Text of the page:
rushthatspeaks: (sparklepony only wants to read)
If you don't already read Brust's Dragaera books, this is not where you start. Really, really not. You could start with Jhereg, which is traditional, or Taltos, which would be interesting, or The Phoenix Guards if you're heavily into The Three Musketeers, or Dragon if you want to tell me if that works, because I'm curious and feel as though it might. (I met somebody once who started with Issola. The existential confusion had been going on for years; don't do that.)

If you do read Brust's Dragaera books, or want to, you want to read all the other ones before you get to this one, both the Vlad thread and the Khaavren thread. And you do want to read them, because they are snarky and sharp and have multiple different inimitable narrative voices, and worldbuilding that is practically a narcotic (doled out in sometimes very small hits). They vary in individual quality, but the plotting tends to be good on both a book and series level, and I like the characters a lot. The best way I can sum up Dragaera for people unfamiliar with it is to say that The Phoenix Guards is a very good Dumas pastiche while also being totally its own thing. When I read Robert Darnton's recent book about French occasional poetry in the eighteenth century, I found myself thinking of everyone mentioned as Dragaeran because of how they behaved, except that of course Dragaerans are also semi-immortal elves affiliated with seventeen Houses based around various animal species, practice sorcery, sometimes carry weapons of great and powerful might, and conduct epic battles against beings godlike and weirder. People in Dumas only seem as though they do all that. Vlad, our usual protagonist, is an Easterner, which means he's physically human, which means that in some ways he is what you would get if you dropped a (very sarcastic) normal person into an eighteenth-century French court, and in other ways, not, because most normal people aren't actually assassins.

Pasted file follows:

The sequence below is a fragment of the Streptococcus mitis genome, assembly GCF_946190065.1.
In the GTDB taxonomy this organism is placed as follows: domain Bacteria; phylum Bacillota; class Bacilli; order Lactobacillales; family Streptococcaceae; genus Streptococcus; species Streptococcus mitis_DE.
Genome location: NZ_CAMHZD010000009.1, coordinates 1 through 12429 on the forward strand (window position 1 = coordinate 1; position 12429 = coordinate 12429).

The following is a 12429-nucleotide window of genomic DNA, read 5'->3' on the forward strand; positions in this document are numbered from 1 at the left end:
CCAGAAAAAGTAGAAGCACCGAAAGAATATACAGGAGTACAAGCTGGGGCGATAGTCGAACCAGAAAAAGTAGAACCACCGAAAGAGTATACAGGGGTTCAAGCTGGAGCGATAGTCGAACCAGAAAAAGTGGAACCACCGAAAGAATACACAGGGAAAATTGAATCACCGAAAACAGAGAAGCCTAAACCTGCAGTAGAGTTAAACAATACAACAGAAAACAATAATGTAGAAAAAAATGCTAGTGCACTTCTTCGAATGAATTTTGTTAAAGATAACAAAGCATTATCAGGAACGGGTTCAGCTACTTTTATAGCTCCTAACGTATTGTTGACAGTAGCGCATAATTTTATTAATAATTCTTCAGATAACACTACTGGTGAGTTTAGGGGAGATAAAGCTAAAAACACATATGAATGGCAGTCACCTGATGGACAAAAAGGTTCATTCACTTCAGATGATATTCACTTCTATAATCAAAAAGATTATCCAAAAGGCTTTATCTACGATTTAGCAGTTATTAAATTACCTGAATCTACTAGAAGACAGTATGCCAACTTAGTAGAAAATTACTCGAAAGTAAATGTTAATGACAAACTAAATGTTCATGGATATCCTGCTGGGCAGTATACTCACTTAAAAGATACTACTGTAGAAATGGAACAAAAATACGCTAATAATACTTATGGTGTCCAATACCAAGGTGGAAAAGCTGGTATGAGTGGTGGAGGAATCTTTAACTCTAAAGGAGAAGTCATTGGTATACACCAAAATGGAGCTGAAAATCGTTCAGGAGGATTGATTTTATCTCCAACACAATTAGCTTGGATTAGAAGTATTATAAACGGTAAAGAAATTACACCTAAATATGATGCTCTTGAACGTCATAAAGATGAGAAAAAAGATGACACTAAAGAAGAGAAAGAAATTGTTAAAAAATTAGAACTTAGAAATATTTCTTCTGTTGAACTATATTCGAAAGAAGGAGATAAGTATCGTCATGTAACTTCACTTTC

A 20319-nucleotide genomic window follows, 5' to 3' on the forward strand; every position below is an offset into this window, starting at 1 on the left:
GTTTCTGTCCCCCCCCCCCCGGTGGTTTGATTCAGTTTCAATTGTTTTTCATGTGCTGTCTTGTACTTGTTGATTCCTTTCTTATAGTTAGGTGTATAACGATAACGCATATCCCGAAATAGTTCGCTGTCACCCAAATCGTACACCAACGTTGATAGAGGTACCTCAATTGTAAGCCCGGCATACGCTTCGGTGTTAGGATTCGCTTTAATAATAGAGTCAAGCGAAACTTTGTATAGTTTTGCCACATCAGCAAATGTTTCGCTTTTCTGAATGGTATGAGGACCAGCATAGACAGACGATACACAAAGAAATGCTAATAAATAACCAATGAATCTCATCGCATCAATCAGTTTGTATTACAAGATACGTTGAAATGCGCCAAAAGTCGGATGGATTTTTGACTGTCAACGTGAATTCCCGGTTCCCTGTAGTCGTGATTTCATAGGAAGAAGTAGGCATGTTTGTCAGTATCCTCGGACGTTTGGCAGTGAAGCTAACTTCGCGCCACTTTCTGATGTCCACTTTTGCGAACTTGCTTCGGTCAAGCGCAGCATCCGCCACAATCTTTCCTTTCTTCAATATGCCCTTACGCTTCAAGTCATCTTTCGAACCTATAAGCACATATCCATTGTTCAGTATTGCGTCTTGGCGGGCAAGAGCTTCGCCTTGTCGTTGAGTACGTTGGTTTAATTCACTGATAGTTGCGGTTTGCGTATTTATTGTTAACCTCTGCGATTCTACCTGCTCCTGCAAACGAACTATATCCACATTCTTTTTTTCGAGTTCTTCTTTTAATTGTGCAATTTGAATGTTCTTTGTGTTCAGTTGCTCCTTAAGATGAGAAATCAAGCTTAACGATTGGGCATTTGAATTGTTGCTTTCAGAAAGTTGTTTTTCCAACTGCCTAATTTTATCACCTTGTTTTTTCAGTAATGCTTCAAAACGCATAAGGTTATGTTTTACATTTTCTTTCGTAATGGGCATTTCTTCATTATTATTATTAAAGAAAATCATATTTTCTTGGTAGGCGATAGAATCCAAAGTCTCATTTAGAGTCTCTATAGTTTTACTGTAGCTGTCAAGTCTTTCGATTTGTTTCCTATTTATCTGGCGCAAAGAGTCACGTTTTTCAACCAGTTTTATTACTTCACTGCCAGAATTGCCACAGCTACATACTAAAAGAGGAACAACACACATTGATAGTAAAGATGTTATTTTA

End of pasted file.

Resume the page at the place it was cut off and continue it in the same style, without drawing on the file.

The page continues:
Anyway, this is one of the best fantasy series presently running, and I'm starting to think Brust may actually finish it.

For Tiassa, you may want to have read all the other ones fairly recently, too. This is one of those books that calls back to a lot of different things.

A tiassa is a tiger-like feline with wings. They are associated with creativity, intuition, dreaming, non-linearity of time, some forms of plotting, some kinds of theatricality, and, I suspect, marriage and to some degree parenthood.

I really like this book. It is complex and nonlinear and intuitive and non-obvious in all the correct ways, and coalesces beautifully, and is I think the best of the Vlad books so far on sheerly technical grounds except possibly Jhegaala*, but Jhegaala is sufficiently depressing that I can't reread it very often, whereas this one is (mostly) funny and touching. And that's really all I want to say without a spoiler-cut. Does anyone know which House comes next?

*My Grand Unified Theory of What Jhegaala Is Doing That Is So Awesome is available upon request.

Spoiler-cut, stuff under here is not so much a review as various random impressions, because that seems appropriate. )

In conclusion: awesomesauce. Made of shiny. One of my favorites to this point; it will need a while to settle and a couple of rereads before I can tell whether it is my favorite.


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March 2017

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